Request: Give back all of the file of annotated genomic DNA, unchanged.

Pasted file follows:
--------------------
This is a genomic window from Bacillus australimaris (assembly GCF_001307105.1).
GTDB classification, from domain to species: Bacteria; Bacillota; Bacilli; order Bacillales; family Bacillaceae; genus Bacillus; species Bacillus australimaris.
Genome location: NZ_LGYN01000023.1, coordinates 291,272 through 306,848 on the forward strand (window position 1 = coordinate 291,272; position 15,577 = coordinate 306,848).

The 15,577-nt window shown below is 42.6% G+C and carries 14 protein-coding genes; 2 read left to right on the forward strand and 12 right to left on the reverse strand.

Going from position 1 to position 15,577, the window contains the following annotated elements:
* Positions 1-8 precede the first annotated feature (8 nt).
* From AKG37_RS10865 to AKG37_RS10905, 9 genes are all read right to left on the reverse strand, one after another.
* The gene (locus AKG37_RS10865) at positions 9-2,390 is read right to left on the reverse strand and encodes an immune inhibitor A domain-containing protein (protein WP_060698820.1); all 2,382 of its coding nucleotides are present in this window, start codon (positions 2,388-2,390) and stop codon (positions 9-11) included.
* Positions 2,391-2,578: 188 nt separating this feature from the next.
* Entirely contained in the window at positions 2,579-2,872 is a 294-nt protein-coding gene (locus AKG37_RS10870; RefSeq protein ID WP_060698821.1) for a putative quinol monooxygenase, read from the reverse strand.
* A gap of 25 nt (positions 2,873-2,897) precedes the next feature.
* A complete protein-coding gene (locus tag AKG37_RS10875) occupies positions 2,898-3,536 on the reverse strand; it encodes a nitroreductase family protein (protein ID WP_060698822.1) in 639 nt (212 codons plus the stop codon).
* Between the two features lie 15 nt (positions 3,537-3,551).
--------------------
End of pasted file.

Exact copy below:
This is a genomic window from Bacillus australimaris (assembly GCF_001307105.1).
GTDB classification, from domain to species: Bacteria; Bacillota; Bacilli; order Bacillales; family Bacillaceae; genus Bacillus; species Bacillus australimaris.
Genome location: NZ_LGYN01000023.1, coordinates 291,272 through 306,848 on the forward strand (window position 1 = coordinate 291,272; position 15,577 = coordinate 306,848).

The 15,577-nt window shown below is 42.6% G+C and carries 14 protein-coding genes; 2 read left to right on the forward strand and 12 right to left on the reverse strand.

Going from position 1 to position 15,577, the window contains the following annotated elements:
* Positions 1-8 precede the first annotated feature (8 nt).
* From AKG37_RS10865 to AKG37_RS10905, 9 genes are all read right to left on the reverse strand, one after another.
* The gene (locus AKG37_RS10865) at positions 9-2,390 is read right to left on the reverse strand and encodes an immune inhibitor A domain-containing protein (protein WP_060698820.1); all 2,382 of its coding nucleotides are present in this window, start codon (positions 2,388-2,390) and stop codon (positions 9-11) included.
* Positions 2,391-2,578: 188 nt separating this feature from the next.
* Entirely contained in the window at positions 2,579-2,872 is a 294-nt protein-coding gene (locus AKG37_RS10870; RefSeq protein ID WP_060698821.1) for a putative quinol monooxygenase, read from the reverse strand.
* A gap of 25 nt (positions 2,873-2,897) precedes the next feature.
* A complete protein-coding gene (locus tag AKG37_RS10875) occupies positions 2,898-3,536 on the reverse strand; it encodes a nitroreductase family protein (protein ID WP_060698822.1) in 639 nt (212 codons plus the stop codon).
* Between the two features lie 15 nt (positions 3,537-3,551).